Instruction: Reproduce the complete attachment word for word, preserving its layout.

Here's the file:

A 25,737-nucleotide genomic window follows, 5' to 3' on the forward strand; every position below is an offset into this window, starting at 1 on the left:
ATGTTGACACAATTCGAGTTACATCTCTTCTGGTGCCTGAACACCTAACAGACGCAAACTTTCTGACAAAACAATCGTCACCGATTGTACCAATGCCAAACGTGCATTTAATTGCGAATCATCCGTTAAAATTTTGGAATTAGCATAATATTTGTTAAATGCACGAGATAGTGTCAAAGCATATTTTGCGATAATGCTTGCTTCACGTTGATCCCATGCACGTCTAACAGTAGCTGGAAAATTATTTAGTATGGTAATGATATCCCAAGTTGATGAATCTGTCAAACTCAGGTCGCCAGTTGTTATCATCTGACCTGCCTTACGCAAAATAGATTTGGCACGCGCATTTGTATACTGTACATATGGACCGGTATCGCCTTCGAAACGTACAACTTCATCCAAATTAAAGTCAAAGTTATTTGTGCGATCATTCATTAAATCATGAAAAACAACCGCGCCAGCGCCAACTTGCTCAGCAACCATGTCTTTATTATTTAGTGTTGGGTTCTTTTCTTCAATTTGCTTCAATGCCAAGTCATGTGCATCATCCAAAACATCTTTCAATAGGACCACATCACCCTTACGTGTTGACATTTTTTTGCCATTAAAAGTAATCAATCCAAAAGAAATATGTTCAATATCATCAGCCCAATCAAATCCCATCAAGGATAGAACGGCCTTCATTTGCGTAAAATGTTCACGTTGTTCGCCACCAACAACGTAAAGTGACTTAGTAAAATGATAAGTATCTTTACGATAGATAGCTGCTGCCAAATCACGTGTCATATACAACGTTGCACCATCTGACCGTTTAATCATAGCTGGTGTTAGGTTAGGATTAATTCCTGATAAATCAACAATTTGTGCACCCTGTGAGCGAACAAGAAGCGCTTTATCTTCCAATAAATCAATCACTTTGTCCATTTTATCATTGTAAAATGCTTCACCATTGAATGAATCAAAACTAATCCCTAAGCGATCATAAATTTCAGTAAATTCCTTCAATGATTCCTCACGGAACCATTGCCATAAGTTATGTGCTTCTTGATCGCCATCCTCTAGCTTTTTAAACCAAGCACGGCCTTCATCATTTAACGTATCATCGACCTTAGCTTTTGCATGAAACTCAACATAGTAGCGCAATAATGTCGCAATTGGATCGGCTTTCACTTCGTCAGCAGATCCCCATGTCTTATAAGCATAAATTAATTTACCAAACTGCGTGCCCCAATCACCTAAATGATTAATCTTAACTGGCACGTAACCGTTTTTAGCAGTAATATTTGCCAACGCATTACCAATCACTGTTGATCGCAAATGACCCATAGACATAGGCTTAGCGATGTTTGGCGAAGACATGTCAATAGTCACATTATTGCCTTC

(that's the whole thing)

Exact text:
A 25,737-nucleotide genomic window follows, 5' to 3' on the forward strand; every position below is an offset into this window, starting at 1 on the left:
ATGTTGACACAATTCGAGTTACATCTCTTCTGGTGCCTGAACACCTAACAGACGCAAACTTTCTGACAAAACAATCGTCACCGATTGTACCAATGCCAAACGTGCATTTAATTGCGAATCATCCGTTAAAATTTTGGAATTAGCATAATATTTGTTAAATGCACGAGATAGTGTCAAAGCATATTTTGCGATAATGCTTGCTTCACGTTGATCCCATGCACGTCTAACAGTAGCTGGAAAATTATTTAGTATGGTAATGATATCCCAAGTTGATGAATCTGTCAAACTCAGGTCGCCAGTTGTTATCATCTGACCTGCCTTACGCAAAATAGATTTGGCACGCGCATTTGTATACTGTACATATGGACCGGTATCGCCTTCGAAACGTACAACTTCATCCAAATTAAAGTCAAAGTTATTTGTGCGATCATTCATTAAATCATGAAAAACAACCGCGCCAGCGCCAACTTGCTCAGCAACCATGTCTTTATTATTTAGTGTTGGGTTCTTTTCTTCAATTTGCTTCAATGCCAAGTCATGTGCATCATCCAAAACATCTTTCAATAGGACCACATCACCCTTACGTGTTGACATTTTTTTGCCATTAAAAGTAATCAATCCAAAAGAAATATGTTCAATATCATCAGCCCAATCAAATCCCATCAAGGATAGAACGGCCTTCATTTGCGTAAAATGTTCACGTTGTTCGCCACCAACAACGTAAAGTGACTTAGTAAAATGATAAGTATCTTTACGATAGATAGCTGCTGCCAAATCACGTGTCATATACAACGTTGCACCATCTGACCGTTTAATCATAGCTGGTGTTAGGTTAGGATTAATTCCTGATAAATCAACAATTTGTGCACCCTGTGAGCGAACAAGAAGCGCTTTATCTTCCAATAAATCAATCACTTTGTCCATTTTATCATTGTAAAATGCTTCACCATTGAATGAATCAAAACTAATCCCTAAGCGATCATAAATTTCAGTAAATTCCTTCAATGATTCCTCACGGAACCATTGCCATAAGTTATGTGCTTCTTGATCGCCATCCTCTAGCTTTTTAAACCAAGCACGGCCTTCATCATTTAACGTATCATCGACCTTAGCTTTTGCATGAAACTCAACATAGTAGCGCAATAATGTCGCAATTGGATCGGCTTTCACTTCGTCAGCAGATCCCCATGTCTTATAAGCATAAATTAATTTACCAAACTGCGTGCCCCAATCACCTAAATGATTAATCTTAACTGGCACGTAACCGTTTTTAGCAGTAATATTTGCCAACGCATTACCAATCACTGTTGATCGCAAATGACCCATAGACATAGGCTTAGCGATGTTTGGCGAAGACATGTCAATAGTCACATTATTGCCTTC